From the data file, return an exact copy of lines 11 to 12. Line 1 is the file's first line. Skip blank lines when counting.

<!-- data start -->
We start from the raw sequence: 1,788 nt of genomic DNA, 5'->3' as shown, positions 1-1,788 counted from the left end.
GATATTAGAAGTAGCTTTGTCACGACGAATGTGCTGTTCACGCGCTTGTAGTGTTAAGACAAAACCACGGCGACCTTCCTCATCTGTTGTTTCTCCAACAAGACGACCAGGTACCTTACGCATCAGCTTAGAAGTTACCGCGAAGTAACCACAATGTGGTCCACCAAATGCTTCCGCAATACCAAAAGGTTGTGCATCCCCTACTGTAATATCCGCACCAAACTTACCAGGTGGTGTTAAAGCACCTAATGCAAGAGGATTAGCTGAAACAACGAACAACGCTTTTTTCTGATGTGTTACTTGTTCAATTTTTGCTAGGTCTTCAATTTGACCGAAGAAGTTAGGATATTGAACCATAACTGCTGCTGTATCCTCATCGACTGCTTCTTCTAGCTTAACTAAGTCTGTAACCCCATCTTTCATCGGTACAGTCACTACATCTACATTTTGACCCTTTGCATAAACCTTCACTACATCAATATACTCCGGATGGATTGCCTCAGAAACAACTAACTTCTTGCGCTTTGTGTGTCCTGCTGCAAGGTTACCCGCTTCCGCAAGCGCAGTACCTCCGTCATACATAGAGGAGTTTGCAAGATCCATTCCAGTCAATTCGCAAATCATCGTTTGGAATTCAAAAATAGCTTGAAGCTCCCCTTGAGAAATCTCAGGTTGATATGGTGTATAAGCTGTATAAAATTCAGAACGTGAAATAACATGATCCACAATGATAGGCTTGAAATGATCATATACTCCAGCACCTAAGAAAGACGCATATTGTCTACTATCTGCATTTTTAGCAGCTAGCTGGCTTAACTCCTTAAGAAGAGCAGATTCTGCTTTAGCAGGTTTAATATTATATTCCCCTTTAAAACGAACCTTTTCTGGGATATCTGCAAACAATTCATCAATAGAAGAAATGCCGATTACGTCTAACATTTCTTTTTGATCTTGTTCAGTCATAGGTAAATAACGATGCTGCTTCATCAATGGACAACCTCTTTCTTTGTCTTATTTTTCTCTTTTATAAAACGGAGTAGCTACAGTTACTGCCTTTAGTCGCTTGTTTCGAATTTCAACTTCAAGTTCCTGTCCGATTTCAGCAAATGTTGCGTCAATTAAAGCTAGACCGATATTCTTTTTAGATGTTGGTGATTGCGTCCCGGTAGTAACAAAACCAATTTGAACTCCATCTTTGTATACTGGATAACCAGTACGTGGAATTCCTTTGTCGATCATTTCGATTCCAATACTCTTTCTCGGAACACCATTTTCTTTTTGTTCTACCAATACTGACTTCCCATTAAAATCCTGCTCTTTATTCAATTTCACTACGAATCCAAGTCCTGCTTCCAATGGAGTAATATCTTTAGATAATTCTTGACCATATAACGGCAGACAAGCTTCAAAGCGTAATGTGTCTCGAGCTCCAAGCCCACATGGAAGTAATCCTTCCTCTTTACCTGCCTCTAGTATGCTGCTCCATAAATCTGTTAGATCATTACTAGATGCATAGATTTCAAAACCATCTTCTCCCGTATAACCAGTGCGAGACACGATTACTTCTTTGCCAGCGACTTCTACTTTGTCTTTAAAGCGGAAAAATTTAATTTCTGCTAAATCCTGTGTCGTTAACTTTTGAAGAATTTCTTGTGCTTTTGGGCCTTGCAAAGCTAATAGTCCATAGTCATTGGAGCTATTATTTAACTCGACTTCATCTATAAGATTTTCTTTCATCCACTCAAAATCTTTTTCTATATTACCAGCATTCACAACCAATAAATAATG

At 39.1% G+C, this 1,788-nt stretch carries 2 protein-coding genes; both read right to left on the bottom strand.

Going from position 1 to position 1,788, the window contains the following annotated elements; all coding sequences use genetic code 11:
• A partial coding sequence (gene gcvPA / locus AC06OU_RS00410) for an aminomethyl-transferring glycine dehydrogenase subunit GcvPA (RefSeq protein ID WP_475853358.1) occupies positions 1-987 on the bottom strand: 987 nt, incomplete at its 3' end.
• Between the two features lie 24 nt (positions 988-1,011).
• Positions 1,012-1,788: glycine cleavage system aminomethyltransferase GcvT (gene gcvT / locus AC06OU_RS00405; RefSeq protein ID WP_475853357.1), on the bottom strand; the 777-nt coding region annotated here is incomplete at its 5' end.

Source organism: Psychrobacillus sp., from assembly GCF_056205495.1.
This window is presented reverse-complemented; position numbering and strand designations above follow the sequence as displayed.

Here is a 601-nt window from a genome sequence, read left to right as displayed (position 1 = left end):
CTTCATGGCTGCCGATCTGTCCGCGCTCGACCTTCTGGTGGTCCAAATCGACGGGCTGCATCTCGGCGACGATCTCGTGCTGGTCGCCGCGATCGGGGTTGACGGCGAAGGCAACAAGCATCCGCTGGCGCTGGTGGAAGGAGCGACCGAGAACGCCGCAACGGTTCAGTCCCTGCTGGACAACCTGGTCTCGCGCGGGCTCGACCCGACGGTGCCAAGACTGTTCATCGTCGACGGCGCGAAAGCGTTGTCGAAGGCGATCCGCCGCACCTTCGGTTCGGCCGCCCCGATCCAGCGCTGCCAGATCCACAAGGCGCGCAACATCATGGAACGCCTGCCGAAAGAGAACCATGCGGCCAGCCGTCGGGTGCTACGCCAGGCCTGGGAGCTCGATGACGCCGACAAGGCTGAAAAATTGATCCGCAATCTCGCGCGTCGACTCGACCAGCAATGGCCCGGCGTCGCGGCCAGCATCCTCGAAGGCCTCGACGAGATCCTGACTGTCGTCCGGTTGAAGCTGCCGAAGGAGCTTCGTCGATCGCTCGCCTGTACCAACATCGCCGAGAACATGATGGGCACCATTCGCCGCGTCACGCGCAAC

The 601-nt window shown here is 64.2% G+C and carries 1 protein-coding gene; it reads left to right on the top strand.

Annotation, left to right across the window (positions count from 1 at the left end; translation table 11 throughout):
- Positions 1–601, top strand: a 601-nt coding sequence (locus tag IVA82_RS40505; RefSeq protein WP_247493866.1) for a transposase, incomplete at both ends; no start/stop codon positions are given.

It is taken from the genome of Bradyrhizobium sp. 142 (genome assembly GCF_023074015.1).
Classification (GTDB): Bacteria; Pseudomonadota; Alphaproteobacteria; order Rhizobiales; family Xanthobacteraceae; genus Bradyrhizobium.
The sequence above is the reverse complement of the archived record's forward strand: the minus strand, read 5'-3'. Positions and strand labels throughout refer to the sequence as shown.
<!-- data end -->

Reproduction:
CTTCATGGCTGCCGATCTGTCCGCGCTCGACCTTCTGGTGGTCCAAATCGACGGGCTGCATCTCGGCGACGATCTCGTGCTGGTCGCCGCGATCGGGGTTGACGGCGAAGGCAACAAGCATCCGCTGGCGCTGGTGGAAGGAGCGACCGAGAACGCCGCAACGGTTCAGTCCCTGCTGGACAACCTGGTCTCGCGCGGGCTCGACCCGACGGTGCCAAGACTGTTCATCGTCGACGGCGCGAAAGCGTTGTCGAAGGCGATCCGCCGCACCTTCGGTTCGGCCGCCCCGATCCAGCGCTGCCAGATCCACAAGGCGCGCAACATCATGGAACGCCTGCCGAAAGAGAACCATGCGGCCAGCCGTCGGGTGCTACGCCAGGCCTGGGAGCTCGATGACGCCGACAAGGCTGAAAAATTGATCCGCAATCTCGCGCGTCGACTCGACCAGCAATGGCCCGGCGTCGCGGCCAGCATCCTCGAAGGCCTCGACGAGATCCTGACTGTCGTCCGGTTGAAGCTGCCGAAGGAGCTTCGTCGATCGCTCGCCTGTACCAACATCGCCGAGAACATGATGGGCACCATTCGCCGCGTCACGCGCAAC

The 601-nt window shown here is 64.2% G+C and carries 1 protein-coding gene; it reads left to right on the top strand.